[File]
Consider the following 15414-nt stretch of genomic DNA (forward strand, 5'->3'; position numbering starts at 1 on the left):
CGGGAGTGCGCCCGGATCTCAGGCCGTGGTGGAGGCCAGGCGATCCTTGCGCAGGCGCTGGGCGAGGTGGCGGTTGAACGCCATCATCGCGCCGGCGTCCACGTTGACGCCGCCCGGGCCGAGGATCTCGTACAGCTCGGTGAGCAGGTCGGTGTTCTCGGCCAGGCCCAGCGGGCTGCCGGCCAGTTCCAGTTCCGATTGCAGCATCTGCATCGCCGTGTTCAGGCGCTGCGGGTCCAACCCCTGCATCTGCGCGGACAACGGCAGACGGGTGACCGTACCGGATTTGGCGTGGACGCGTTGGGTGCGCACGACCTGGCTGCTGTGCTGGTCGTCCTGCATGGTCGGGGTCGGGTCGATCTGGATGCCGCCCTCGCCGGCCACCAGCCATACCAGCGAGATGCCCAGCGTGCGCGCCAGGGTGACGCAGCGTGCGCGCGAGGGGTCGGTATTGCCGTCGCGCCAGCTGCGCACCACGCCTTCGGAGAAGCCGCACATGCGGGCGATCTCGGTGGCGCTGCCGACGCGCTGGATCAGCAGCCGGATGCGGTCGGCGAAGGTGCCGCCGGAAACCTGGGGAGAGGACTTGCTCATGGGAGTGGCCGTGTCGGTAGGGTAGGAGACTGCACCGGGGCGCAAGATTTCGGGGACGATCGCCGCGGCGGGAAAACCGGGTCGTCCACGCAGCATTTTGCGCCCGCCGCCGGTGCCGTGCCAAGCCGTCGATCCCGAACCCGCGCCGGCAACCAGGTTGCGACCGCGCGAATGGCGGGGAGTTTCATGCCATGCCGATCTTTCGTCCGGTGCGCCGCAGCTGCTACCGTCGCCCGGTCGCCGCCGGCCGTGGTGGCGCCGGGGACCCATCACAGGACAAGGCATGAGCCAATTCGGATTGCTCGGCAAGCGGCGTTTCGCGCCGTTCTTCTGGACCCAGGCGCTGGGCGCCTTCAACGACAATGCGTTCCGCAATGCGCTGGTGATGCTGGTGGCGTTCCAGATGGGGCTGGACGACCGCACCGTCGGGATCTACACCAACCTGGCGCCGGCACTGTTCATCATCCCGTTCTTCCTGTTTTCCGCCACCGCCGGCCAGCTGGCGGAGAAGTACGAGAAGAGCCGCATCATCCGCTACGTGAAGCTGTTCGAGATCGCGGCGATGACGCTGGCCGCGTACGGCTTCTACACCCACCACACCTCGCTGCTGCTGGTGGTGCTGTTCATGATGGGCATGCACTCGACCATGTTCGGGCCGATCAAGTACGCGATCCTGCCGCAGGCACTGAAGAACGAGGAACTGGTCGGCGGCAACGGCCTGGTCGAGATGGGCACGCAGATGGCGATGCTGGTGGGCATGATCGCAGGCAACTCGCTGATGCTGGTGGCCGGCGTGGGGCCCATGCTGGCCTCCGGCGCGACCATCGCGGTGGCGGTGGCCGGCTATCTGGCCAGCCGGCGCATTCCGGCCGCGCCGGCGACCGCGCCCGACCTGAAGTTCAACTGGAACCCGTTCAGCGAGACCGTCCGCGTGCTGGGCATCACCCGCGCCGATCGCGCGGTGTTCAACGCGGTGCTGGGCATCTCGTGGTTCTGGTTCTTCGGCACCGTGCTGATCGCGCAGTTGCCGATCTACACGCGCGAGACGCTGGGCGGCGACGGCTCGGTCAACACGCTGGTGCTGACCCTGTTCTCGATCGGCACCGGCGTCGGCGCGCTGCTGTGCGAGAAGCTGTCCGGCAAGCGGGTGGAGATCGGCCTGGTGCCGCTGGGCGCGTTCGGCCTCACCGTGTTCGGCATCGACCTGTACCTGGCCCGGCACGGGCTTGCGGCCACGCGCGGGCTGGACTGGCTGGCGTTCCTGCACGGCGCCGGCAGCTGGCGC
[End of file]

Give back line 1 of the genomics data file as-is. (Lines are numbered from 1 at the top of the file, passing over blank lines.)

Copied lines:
Consider the following 15414-nt stretch of genomic DNA (forward strand, 5'->3'; position numbering starts at 1 on the left):